In the last few months I’ve read several blog posts railing against the PTA moms at various schools.  The complaints are usually the same – they’re overbearing and pushy, busy bodies trying to vie for the principal or teacher’s attention, do-gooders who get off on making the rest of the parents feel bad.  Yeah, yeah.  I get it.  At my very first Parents’ Association (PA) meeting at my daughter’s private preschool I actually raised my hand and told the PA President that I thought she was condescending and wrong when she made a derisive comment about how no one gave enough to the school and not to count on scholarship parents for anything.  That led to quite the nasty back and forth, and needless to say confirmed all my worst fears about those kinds of groups – and let’s be honest, those kinds of moms. Continue reading

You Call This a Playdate?

Here’s the thing about the word playdate, sometimes the “play” part goes well, and sometimes, well, it just feels like a date.  An awkward, stressful, when-will-this-afternoon end date.  In the toddler years it’s usually a double date with the stranger mom or nanny in tow and then you have to make conversation, which in New York City usually centers around the awful school process, the teachers at your current school, or the kid who still isn’t potty trained or picks his nose and wipes it on other kids.

Thankfully, my daughters are almost eight years old so we are now in the drop off playdate stage.  These playdates have their own set of expectations.  I used to know what these rules were – give a snack to stave off any hunger related meltdowns, keep the playdate to an hour and a half maximum, and basically leave the girls alone with a bin full of Polly Pockets.  But, this year something changed.  This year everyone got a Wii.  And somehow, I have no idea when, the Wii went from a playdate taboo to a playdate must.

I was against the Wii as a playdate toy on principle.  Exactly what that principle was I’m not sure, but I did think that screen time is not interactive together time and isn’t that the point of a playdate?  Especially for my daughters who are identical twins, creating these one on one playdates with friends individually was something that I thought was really important.  How could playing on the Wii compete with the friendship creativity that arises from playing with their American Girl dolls and stuffed animals?  But then the inevitable happened.  We had a playdate with a girl who didn’t want to play anything.  She wasn’t shy, she just wasn’t interested in doing anything and it was making my daughter crazy trying to please and entice her into a game – any game!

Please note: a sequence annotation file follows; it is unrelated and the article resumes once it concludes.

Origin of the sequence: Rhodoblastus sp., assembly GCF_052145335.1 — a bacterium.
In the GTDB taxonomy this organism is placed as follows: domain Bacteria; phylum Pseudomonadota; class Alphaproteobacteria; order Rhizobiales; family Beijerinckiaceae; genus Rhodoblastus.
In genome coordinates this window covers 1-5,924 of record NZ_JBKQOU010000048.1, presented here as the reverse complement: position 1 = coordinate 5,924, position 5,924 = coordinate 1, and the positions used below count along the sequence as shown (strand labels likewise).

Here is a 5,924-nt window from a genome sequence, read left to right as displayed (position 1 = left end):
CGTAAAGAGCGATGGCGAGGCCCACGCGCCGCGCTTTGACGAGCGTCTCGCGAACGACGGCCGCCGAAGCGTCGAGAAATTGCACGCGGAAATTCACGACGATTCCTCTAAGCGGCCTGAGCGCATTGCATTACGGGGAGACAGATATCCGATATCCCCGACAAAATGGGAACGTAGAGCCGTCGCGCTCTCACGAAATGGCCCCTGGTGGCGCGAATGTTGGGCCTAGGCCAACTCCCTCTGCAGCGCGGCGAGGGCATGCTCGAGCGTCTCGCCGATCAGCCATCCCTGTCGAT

Then this girl noticed the Wii sitting there on the floor winking its little yellow light at her.  At that point it was either the Wii or calling her babysitter to pick her up early.  So I struck a deal with my daughter, she could play the Wii but only if they did something active and together.  We plugged in the two Disney Dance, Dance Revolution Mats and they had the time of their lives dancing together.  And when my daughter let her friend create her own Mii at our house her friend exploded with happiness.  She couldn’t believe we would have a virtual version of her living forever on our TV.  Seriously, this was the tech  equivalent of giving someone one half of a “BFF” necklace, and it had the added bonus of implicitly saying, yes, you will come over again.

After that playdate I have allowed the Wii as long as the other parent approves too.  We’ve worked out new rules now for these playdates – they can’t be all Wii, they have to be active, and everyone has to be able to play.  And I’ve come to realize that playdates have to evolve, not just because my daughters are older but because the toys at their disposal have grown up too.  Although my poor downstairs neighbors would probably much rather my daughters and their friends stuck to playing with the dollhouse instead of dance, dance, dancing on their heads.

This post originally appeared on nycmomsblog